By Jeff Clemetson | Editor
Every two years, trash collection service providers are allowed by state law to raise rates on customers. This year, local trash collectors EDCO are asking customers for an additional $1.44 a month for residential services and $8.89 more for commercial services.
At the April 23 La Mesa City Council meeting, EDCO representatives started the process for rate increases by receiving approval from the city to mail out notices about the rate increase. A public hearing and vote on the proposed rate increase will be held June 25 and, if approved, the new rates will take effect July 1.
EDCO president and CEO Steve South said part of the need for customer rate increases is due to changes in the worldwide recycling market.
“Over the last several years, there has been somewhat of a paradigm shift in recycling where markets have simply crashed,” he said.
South explained that 65% of recycling used to be shipped to China, until that country gradually increased quality standards for materials it would accept. Now, China doesn’t want any recycling from around the world.
EDCO has found new markets in countries including Turkey and Vietnam for its roughly 45 ocean containers a day of recycled material it ships and recycling, South said, is still preferable because it is obviously a “more sustainable option” than dumping in landfills — but there is no longer revenue from it and it doesn’t offset the company’s costs.
“For many times, we stood before you for rate adjustments and we actually had an offset for recycling. That no longer exists. Recycling is actually a cost,” he said. “But, again, in our assessment, that is a more sustainable disposal option and it surely assists the city in achieving state mandates.”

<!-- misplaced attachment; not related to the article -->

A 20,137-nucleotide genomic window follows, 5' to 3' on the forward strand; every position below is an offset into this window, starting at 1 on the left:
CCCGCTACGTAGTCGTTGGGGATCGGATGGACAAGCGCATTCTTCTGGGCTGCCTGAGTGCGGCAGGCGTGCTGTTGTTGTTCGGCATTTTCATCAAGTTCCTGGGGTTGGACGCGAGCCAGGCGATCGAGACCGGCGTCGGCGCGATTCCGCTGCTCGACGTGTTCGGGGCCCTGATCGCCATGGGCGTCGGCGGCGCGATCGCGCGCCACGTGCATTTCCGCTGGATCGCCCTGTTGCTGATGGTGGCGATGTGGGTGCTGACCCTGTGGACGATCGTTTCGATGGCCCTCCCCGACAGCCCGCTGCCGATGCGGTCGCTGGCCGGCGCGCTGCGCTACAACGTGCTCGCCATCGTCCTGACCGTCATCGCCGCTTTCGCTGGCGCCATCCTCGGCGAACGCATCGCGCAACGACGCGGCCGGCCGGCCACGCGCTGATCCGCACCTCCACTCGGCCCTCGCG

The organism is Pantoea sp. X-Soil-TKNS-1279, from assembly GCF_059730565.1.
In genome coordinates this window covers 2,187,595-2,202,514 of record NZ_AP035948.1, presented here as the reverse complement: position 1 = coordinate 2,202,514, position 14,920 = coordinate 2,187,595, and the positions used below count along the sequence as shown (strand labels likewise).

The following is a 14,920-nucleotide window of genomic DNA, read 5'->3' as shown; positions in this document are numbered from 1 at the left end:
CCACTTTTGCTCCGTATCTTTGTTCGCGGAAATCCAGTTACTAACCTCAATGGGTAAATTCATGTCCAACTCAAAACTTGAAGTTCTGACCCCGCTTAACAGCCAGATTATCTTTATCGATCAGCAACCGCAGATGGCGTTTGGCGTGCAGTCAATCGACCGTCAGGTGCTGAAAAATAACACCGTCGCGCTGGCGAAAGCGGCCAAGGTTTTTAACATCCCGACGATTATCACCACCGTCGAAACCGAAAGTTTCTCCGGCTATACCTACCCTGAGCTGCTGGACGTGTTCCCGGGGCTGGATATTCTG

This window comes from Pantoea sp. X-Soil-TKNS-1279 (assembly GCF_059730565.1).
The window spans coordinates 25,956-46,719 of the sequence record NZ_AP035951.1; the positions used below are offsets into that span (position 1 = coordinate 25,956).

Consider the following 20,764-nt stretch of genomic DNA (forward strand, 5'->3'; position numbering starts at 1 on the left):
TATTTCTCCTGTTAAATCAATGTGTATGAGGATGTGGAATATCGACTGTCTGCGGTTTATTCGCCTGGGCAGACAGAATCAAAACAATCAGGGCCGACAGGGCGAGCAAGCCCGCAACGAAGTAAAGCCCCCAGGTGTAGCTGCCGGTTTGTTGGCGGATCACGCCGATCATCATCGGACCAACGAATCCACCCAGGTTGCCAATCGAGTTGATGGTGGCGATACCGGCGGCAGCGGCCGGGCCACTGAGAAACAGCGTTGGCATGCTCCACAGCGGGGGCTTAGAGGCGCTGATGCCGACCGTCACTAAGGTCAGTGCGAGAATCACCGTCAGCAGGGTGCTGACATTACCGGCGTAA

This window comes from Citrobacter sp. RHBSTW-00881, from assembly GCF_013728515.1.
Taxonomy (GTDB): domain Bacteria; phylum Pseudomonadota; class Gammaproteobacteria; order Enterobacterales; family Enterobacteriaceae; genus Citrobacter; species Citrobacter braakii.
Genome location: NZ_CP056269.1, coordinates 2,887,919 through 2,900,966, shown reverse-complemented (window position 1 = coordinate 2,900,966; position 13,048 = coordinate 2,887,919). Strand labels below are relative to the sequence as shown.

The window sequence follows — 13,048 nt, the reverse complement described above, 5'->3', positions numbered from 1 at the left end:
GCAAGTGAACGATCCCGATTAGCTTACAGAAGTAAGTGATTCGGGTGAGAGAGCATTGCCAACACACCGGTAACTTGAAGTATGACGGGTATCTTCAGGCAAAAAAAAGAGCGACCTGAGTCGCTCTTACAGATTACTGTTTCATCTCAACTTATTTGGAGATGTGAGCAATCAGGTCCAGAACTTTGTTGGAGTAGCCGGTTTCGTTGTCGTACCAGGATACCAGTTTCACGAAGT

In addition to laying out the rate increases for the next two years, South also presented the waste disposal company’s future program for meeting city and state climate goals in recycling organic matter.
In 2014, the state passed AB 1826, which requires California businesses to have a mandatory commercial organic recycling program for food waste.
“Right now, there is not a food waste outlet for the city,” South said. “Currently the city has an offramp from CalRecycle.”
CalRecycle is California’s Department of Resources Recycling and Recovery, which brings together the state’s recycling and waste management programs and provides environmental stewardship.
In addition to requiring the food waste program, the state also passed AB 1594 in 2014, which took away disposal companies’ ability to divert ground cover — wood chips and the like — from landfills. Additionally, in 2016, the state passed SB 1383, which set a timeline to reduce methane emissions from short-lived climate pollutants like yard clippings and food waste.
“In response, we’ve developed what we feel is a viable, sustainable and expandable solution for our cities, which is commingled organics collection,” South said.
Starting in 2021, commingled collection will mean that residents and businesses will throw away their food waste into the green bins they currently use for yard clippings.
“It’s easy, it’s convenient and it should increase participation by making it easy the same way that single-stream recycling made recycling expand,” South said, adding that commingling the two wastes means EDCO customers will not need a fourth bin with a new color.
Residential customers will, however, be receiving a “kitchen caddie” that hangs from the inside of a cabinet door to collect food waste before taking it to the green bin for pickup.
After the food waste is mixed with the yard waste and picked up by EDCO on garbage day, the organic waste will then be taken to a new facility being built in Escondido that will convert it into methane gas as well as solid and liquid fertilizers. The methane will be used to power EDCO’s vehicles, making the entire fleet carbon-neutral.
The “anaerobic digestions facility” is permitted and entitled and ready to start construction, South said. The new operation should be up and running by 2021 — just in time for a new round of rate increases.
The proposed organics rate in 2021 will add an additional $2.84 to monthly residential bills and $85.24 to commercial rates, South added.
— Reach Jeff Clemetson at firstname.lastname@example.org.